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From Revolution to the Everyday: Reflections on childhood, youth and poverty in Egypt
In the wake of its recent popular revolution, Egypt is at an unprecedented moment in its national history. A fervent desire for a better future, particularly for the nation’s children and youth, was a palpable decree of protesters throughout the events of January-March this year. This sentiment was expressed powerfully by a middle-aged Cairene father during the early days of Egypt’s demonstrations when asked why he was protesting: “My children! They have nothing…they have no future!” This simple yet poignant phrase captures the fact that the uprisings were largely spearheaded not only by but also for Egypt’s young people.
In many ways, a strong focus on Egyptian generational politics is inescapable in light of the popular uprisings, which many analysts call a ‘youth revolution.’ Middle East and North African countries have some of the world’s largest young populations. Nearly 60% of the region’s population now lies below the age of 30. In Egypt alone, out of nearly 80 million people, approximately 40% live on less than two dollars a day and are considered formally ‘poor.’ In addition, the highest percentage of the unemployed are the young and college educated, with males even more likely to hold a college degree and be jobless. And those lucky enough to secure a job are finding their occupations increasingly precarious and unstable, a result of the country’s aggressive trend towards privatization particularly since the 1990s.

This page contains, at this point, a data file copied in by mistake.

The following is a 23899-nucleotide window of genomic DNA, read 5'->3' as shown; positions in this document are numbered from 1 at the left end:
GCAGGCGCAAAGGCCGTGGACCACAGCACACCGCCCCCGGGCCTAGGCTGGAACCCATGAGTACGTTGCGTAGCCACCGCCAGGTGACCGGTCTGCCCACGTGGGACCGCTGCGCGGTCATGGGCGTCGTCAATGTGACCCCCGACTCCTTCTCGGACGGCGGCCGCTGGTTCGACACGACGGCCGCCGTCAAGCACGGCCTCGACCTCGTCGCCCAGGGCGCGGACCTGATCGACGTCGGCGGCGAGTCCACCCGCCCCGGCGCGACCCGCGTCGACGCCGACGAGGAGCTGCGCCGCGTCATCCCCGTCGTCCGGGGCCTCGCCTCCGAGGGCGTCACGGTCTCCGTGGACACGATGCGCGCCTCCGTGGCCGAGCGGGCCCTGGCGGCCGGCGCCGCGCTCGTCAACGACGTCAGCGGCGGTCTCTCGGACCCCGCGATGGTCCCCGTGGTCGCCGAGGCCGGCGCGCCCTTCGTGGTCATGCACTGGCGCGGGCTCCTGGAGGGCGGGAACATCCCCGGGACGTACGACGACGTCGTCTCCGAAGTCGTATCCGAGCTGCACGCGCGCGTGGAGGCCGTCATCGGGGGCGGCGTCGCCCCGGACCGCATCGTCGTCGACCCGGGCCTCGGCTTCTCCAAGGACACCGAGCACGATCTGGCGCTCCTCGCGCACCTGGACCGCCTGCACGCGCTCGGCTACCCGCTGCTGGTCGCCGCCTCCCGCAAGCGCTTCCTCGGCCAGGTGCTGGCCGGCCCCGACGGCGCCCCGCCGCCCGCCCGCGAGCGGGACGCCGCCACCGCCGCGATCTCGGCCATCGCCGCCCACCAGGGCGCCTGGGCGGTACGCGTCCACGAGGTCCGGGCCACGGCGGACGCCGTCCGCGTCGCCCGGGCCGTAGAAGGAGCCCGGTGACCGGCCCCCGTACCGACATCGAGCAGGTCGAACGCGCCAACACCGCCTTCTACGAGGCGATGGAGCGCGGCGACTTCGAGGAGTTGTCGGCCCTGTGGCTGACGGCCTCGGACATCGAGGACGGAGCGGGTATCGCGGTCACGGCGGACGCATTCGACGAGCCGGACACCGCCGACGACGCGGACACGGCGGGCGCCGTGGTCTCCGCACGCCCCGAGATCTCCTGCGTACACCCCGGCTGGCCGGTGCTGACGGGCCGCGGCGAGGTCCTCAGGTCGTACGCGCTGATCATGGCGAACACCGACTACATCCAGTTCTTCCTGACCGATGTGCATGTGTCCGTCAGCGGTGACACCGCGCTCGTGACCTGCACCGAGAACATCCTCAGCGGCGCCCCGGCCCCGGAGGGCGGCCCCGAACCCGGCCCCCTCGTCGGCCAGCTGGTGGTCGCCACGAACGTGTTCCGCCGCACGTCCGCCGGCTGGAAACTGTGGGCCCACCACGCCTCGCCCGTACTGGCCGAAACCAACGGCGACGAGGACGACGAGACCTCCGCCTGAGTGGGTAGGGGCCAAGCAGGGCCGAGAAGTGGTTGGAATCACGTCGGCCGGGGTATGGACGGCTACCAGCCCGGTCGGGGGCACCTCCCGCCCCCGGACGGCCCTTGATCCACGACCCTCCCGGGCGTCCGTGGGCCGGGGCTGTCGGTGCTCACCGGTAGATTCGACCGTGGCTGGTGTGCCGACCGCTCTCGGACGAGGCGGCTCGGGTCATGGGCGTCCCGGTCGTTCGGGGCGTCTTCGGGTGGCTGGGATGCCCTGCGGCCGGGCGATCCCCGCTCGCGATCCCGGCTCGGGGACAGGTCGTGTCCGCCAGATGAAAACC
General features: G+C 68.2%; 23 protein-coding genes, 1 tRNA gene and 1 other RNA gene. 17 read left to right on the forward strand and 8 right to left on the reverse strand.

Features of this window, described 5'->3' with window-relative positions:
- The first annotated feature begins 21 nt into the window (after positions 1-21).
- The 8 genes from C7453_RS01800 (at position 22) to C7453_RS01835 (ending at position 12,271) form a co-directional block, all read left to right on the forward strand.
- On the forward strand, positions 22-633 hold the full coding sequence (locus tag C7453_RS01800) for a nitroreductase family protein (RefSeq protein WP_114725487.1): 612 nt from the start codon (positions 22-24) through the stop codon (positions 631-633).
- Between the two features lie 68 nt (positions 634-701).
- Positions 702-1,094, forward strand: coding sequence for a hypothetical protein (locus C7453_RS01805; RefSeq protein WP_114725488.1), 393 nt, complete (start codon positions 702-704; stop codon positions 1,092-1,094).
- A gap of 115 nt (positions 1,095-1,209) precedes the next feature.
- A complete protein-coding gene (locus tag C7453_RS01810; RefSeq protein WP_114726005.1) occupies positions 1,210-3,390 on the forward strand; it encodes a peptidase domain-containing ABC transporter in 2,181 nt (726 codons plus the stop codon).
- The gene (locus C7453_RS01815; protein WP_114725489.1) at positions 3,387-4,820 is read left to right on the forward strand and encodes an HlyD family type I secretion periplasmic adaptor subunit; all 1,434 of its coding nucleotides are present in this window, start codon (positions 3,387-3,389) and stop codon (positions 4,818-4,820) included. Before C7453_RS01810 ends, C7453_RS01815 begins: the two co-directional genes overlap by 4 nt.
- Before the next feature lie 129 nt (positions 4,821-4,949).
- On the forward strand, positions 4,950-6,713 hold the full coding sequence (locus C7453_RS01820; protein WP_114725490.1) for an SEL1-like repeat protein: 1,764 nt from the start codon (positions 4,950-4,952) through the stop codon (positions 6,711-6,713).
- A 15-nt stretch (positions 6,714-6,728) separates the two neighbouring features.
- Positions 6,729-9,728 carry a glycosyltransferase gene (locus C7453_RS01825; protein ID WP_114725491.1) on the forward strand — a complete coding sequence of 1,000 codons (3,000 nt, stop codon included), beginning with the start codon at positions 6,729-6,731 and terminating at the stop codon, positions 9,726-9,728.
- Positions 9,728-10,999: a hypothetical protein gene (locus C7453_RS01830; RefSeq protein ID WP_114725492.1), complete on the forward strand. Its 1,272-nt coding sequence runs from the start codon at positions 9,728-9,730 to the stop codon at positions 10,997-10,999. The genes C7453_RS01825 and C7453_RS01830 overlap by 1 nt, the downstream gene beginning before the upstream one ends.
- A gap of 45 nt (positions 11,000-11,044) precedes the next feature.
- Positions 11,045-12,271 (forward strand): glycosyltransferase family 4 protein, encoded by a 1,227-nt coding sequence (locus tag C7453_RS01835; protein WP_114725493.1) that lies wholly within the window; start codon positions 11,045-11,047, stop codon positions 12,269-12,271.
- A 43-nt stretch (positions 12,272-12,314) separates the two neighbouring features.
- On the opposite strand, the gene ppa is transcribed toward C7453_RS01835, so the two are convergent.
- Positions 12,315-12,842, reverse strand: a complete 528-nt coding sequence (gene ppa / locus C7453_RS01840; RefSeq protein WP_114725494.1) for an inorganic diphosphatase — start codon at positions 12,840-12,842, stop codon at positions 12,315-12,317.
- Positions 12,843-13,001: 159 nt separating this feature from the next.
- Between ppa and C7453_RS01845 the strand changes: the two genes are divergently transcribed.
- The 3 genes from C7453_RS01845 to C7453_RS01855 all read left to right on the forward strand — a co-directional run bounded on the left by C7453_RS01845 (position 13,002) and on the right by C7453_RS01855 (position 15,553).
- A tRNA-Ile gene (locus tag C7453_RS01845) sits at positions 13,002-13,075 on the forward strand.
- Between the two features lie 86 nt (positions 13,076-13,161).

International discussions about how to rebuild Egypt in the aftermath of these uprisings, along with development policy proposals, tend to foreground children and youth. What I found in my anthropological research, however, is the significance of raising more nuanced questions of gender and class alongside child and youth politics. My research looks at various transnational humanitarian organizations that focus on the care and governance of poor children and youth throughout Egypt. With a significant amount of foreign philanthropy directed toward helping, uplifting, and educating young people in Egypt each year, I wondered about the actual, tangible social effects of this philanthropy on the young people themselves. I sought to answer this question during two years of ethnographic fieldwork in Cairo’s urban poor areas and a nearby village.
Young boy and girl harvest farm crops in Egypt. Source: USAID.
My ethnographic research revealed that transnational NGOs and young Egyptians cite different priorities in developing the region, often talking past one another. This phenomenon is best explained by the following example from my dissertation.